FLS are key players in inflammatory arthritis, releasing a range of pro-inflammatory mediators. Chondrocytes respond to these mediators (e.g., TNF-α and IL-1) by releasing matrix-degrading proteinases, resulting in joint damage. Chondrocytes do also have the capacity to release pro-inflammatory cytokines in response to stimulation , and so may also contribute as a cellular source of inflammatory mediators which damage the joint . Col6a1-Bmal1−/− mice showed enhanced localised inflammation after induction of arthritis. In comparison to wild-type counterparts, the affected limbs exhibited enhanced swelling, increased expression of pro-inflammatory cytokines (e.g., Ccl2, Cxcl1 and Cxcl5) and increased infiltration of neutrophils and Ly6Chi monocytes. Both Ly6Chi and Ly6Clo monocytes were recruited to the joints during collagen antibody-induced arthritis. Interestingly, we did not see significant differences in numbers of infiltrating Ly6Clo monocytes between the two genotypes, only Ly6Chi. Recent work has established that Ly6Clo monocytes have an increased potential to differentiate into osteoclasts and inflammatory macrophages, which play a key role in the destruction of articular bone during arthritis [26, 38]. Furthermore, given the increased levels of Rankl (which plays a role in bone erosion) in the arthritic joints of Col6a1-Bmal1−/− animals, it would be interesting to determine, in future studies, the effects of loss of Bmal1 in joint mesenchymal cells on bone erosion. CCL2 drives monocyte recruitment, whilst CXCL1 and CXCL5 are neutrophil chemoattractants and thus likely explain the observed increase in monocytes and neutrophils. This more severe inflammatory phenotype extended to a systemic response, because arthritic Col6a1-Bmal1−/− mice exhibited increased levels of circulating IL-6. Some stromal cells within secondary lymphoid organs (Peyer’s patches and isolated lymphoid follicles) express Col6a1 . In control experiments, qPCR analysis confirmed the expression of Col6a1 in Peyer’s patches of wild-type and Col6a1-Bmal1−/− animals (Additional file 1: Figure S1b) and Cre expression in Col6a1-Bmal1−/− animals only (data not shown). However, this did not affect expression of Bmal1 (Additional file 1: Figure S1b). Consequently, this increase in systemic IL-6 is most likely a consequence of targeting of joint-resident stroma rather than an extra-articular source.
In vitro studies demonstrated that loss of Bmal1 in FLS promotes enhanced secretion of pro-inflammatory cytokines and reduced secretion of anti-inflammatory cytokines after stimulation, suggesting that Bmal1 within FLS is critical for restraining joint inflammation. Cultured Col6a1-Bmal1−/− FLS demonstrated elevated release of a subset of pro-inflammatory cytokines under naïve conditions. This reflects observations in pulmonary Club cells , macrophages and monocytes , where BMAL1 regulates recruitment of the glucocorticoid receptor (Club cells) and the polycomb repressive complex (macrophages/monocytes) to target genes, resulting in repression of Cxcl5 and Ccl2 transcription, respectively. Given the role of Bmal1 in restraining joint inflammation, it is important to consider the effects of the chronic inflammatory environment on Bmal1 expression. It is reported that TNF-α induces the expression of Bmal1 in human synovial fibroblasts via calcium-dependent pathways [11, 15]. Similarly, studies have shown higher levels of BMAL1 protein in synovium from patients with rheumatoid arthritis than in synovium from patients with osteoarthritis . In light of our findings, we suggest that this enhanced BMAL1 expression in rheumatoid arthritis may in fact act to dampen inflammation.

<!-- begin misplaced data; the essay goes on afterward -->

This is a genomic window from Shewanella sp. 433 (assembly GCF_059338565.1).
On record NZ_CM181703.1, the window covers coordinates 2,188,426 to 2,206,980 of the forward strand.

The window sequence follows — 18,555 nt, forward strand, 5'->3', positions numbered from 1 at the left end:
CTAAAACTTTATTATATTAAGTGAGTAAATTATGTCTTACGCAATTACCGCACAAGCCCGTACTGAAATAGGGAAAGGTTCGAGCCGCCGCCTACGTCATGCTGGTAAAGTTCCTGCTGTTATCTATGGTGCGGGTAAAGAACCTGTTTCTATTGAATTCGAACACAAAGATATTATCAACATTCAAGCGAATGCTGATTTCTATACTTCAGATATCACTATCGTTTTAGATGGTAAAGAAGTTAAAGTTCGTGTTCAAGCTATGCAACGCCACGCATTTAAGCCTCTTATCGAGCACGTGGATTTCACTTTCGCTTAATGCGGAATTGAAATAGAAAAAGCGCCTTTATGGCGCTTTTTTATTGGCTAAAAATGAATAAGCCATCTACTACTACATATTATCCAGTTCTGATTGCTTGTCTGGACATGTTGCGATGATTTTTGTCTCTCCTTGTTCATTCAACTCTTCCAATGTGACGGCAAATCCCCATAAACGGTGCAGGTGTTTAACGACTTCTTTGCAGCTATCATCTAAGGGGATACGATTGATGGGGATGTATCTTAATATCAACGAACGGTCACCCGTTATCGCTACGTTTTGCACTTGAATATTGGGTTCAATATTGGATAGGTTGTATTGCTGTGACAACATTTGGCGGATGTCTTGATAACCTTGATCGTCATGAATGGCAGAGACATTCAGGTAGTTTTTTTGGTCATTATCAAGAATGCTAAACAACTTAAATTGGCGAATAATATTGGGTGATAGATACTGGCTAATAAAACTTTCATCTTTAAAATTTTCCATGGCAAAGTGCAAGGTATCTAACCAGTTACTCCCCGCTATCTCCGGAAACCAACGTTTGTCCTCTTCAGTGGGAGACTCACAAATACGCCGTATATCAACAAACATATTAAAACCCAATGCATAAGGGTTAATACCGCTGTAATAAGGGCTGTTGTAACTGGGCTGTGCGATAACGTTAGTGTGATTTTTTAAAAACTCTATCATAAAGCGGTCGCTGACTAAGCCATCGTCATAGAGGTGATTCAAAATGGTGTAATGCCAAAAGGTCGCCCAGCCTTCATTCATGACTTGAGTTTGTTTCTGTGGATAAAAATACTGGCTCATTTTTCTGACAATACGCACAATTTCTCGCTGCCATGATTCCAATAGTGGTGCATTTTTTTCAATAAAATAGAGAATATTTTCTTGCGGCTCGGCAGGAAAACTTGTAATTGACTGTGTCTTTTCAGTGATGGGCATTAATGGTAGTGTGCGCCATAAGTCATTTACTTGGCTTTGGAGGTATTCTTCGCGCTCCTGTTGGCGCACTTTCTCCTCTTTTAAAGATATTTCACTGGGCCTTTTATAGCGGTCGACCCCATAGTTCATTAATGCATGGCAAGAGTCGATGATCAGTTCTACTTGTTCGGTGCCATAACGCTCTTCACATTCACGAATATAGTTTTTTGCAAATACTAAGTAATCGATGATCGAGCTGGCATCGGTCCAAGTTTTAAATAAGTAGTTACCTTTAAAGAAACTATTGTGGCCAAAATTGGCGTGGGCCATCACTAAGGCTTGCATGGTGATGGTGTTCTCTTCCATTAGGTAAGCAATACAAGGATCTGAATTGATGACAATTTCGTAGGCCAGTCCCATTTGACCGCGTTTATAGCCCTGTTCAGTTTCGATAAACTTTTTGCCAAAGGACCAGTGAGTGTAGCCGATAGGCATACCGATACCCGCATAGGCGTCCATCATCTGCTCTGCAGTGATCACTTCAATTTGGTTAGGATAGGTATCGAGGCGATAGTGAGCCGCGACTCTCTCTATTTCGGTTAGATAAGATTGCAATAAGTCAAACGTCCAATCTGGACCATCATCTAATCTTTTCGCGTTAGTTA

In the present study, we demonstrated the critical importance of Bmal1 in joint mesenchymal cells in regulating FLS and chondrocyte development within the joints. Our data provide a mechanism to explain the abnormal bone phenotype and altered cellular composition of the joint associated with pre-natal deletion of Bmal1. Additionally, we identified a role for Bmal1 in FLS for restraining local responses to inflammation and highlighted a role for the circadian clock in regulating inflammatory arthritis.
We thank the Transgenic Core Facilities for re-deriving the Col6a1Cre mice, the Flow Cytometry Core Facility for assistance with fluorescence assisted cell sorting, and the Histology Core Facility for advice on tissue processing and staining. We acknowledge the kind gifts of Col6a1Cre mice from Prof. G. Kollias and global Bmal1-knockout mice from Prof A. Reddy. We thank Dr. M. Dudek and Prof. Q. J. Meng for their assistance with isolating articular cartilage and X-ray imaging, and Dr. James Early for assistance with culturing murine bone marrow-derived macrophages.
This work was supported by Arthritis Research UK (grant number 20629 awarded to JEG) and the Medical Research Council (grant number MR/L018640/1 awarded to JEG).
Availability of data and materials
The datasets used and analysed during this study are available from the corresponding author on reasonable request.
JEG and LEH designed the study. LEH, SHD and JEG carried out the experiments, data collection and analysis. JEG, DWR and AJF prepared the manuscript. JEG supervised all the experiments. All authors read and approved the final manuscript.
All animal procedures were carried out in accordance with the United Kingdom Animals (Scientific Procedures) Act 1986 and were subject to local ethical review by the University of Manchester Animals Welfare and Ethical Review Board.
Consent for publication
The authors declare that they have no competing interests.